Huawei and Trump have UK's Johnson in a vice

Nick Wood
By Nick Wood

Aug 16, 2019

via FreeImages © Jean Scheijen

via FreeImages © Jean Scheijen

  • Ren Zhengfei unnervingly confident about his company's UK 5G prospects...
  • ...But the US could use the UK govt's Huawei stance as leverage in trade talks
  • Luckily the UK is a member of a huge trading bloc that isn't in thrall to either. Oh, wait...

Huawei founder Ren Zhengfei has expressed confidence that UK telcos will be allowed to use his company's kit in the critical parts of their 5G networks.

"I think they may say no to others, but not to us," he said in a Sky News interview published on Friday.

However, it is also possible the UK government might be forced to toe the US line on Huawei in return for a trade deal.

All of which demonstrates that, far from establishing itself as an independent trading powerhouse, the UK is in fact completely at the mercy of potential investors and trading partners, which creates uncertainty among telcos when it comes to their network suppliers.

The Chinese way

As things stand, the UK has blocked operators from using Huawei equipment in 5G core networks. A review of any associated national security risks has already been carried out, but a final decision was delayed in July due to the uncertainty wrought by US sanctions on Huawei, which at the time cast doubt over the future availability and reliability of the vendor's products.

Since then, the US seems to have softened its stance slightly on Huawei. And with a new Prime Minister in Downing Street, Ren clearly fancies his chances of winning more business in the UK.

And why wouldn't he?

After all, in 2018, Huawei contributed directly and indirectly £1.7 billion to UK GDP, and supported more than 26,000 jobs. Between 2018 and 2022, it has committed to invest £3 billion in the UK economy. You don't make that size of pledge without expecting anything in return, do you?

In addition, operators are already using Huawei products in their 5G access networks. Earlier this year, Vodafone and Three warned that an outright Huawei ban would slow the deployment of 5G in the UK.

On top of all that, the UK seems to be in the process of committing the economic equivalent of self-immolation, and may soon have to go begging someone, anyone for a fire extinguisher.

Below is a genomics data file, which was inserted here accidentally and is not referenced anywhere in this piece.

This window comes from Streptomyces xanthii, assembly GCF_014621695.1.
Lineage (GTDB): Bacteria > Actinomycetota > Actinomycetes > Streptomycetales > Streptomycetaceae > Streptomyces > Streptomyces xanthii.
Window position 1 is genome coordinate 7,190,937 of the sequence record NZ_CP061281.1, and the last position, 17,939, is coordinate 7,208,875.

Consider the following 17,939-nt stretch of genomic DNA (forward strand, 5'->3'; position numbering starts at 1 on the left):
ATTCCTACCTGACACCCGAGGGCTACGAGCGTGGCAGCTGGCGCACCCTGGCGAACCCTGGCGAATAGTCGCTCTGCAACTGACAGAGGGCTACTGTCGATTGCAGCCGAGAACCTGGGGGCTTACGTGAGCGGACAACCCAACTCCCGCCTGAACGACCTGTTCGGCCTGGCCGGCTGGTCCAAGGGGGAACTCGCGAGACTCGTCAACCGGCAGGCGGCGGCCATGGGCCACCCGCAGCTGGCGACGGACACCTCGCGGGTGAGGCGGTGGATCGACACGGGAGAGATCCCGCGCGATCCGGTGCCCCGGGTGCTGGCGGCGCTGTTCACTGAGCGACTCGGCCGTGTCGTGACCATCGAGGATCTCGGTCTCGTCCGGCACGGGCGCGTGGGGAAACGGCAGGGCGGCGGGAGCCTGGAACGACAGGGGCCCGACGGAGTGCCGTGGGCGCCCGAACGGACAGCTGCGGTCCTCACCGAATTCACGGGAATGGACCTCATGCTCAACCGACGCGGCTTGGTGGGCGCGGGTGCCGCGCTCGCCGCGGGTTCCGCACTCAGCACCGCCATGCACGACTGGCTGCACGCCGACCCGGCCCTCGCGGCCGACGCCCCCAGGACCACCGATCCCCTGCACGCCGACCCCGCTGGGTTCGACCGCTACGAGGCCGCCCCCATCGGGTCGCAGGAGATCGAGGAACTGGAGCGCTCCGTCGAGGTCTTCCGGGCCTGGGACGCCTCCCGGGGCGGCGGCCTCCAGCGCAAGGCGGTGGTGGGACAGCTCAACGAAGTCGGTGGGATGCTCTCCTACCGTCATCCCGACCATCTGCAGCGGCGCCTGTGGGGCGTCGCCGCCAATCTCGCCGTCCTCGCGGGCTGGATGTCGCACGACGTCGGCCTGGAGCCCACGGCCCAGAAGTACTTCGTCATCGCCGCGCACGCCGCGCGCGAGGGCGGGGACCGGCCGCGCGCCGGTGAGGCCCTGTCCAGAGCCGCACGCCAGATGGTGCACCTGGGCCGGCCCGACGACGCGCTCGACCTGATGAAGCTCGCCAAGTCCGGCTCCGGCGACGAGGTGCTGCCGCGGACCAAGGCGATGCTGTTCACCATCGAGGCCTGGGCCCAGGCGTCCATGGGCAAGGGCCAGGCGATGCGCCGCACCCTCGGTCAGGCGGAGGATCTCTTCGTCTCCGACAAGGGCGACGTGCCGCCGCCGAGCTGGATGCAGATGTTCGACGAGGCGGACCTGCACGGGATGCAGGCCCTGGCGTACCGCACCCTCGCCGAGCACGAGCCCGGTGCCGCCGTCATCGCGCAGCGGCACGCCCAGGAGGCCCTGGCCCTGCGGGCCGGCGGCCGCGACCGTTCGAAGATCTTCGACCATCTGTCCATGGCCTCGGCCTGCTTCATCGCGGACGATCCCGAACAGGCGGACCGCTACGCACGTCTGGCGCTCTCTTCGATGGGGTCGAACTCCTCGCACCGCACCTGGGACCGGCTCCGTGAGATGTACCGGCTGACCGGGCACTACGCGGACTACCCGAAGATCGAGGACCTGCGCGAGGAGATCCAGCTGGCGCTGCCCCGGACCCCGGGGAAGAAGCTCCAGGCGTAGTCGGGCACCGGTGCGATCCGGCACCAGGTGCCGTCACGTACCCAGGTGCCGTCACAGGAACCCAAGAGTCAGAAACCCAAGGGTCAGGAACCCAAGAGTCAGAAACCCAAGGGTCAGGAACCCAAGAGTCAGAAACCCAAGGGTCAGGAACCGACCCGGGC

Why else would Ren, in the same Sky interview, describe new Prime Minister Boris Johnson as a "very capable person" and "very decisive", when all the evidence points to the contrary? It's not because Ren actually believes it. It's because Ren believes he holds all the cards.

Indeed, later on in the interview, he also suggested that Huawei can get on perfectly well without the UK.

"We don't particularly care which countries buy Huawei 5G because the issue is we just cannot keep up with such large demand," he claimed.

Trump card

While Ren Zhengfei might be confident that he has Johnson right where he wants him, there is the not-so-small matter of the latter's desperation to do a trade deal with the US. This could put the UK's future relationship with Huawei on decidedly rocky ground.

Earlier this week, Trump's national security advisor John Bolton said the UK would be first in line for a trade deal following Brexit, suggesting it could be done on a sector-by-sector basis.

Great, but it's not much of a leap to consider that, as part of the negotiations, Bolton might want assurances that the UK stands united with the US in its opposition to Huawei.

What's more, House Speaker Nancy Pelosi – who opposes Trump on pretty much everything but for some reason shies away from actually trying to impeach him – warned days later that Congress would not approve a trade deal in the event that Brexit jeopardises the Good Friday Agreement (GFA).

Given his reputation, Johnson might be willing to throw anyone and anything under a bus (or on the side of a bus, perhaps), including the UK's ties with Huawei, if it meant he could salvage a trade deal with the US.

Obviously we don't know how this is going to play out, but more importantly for the UK's 5G future, telcos don't either.

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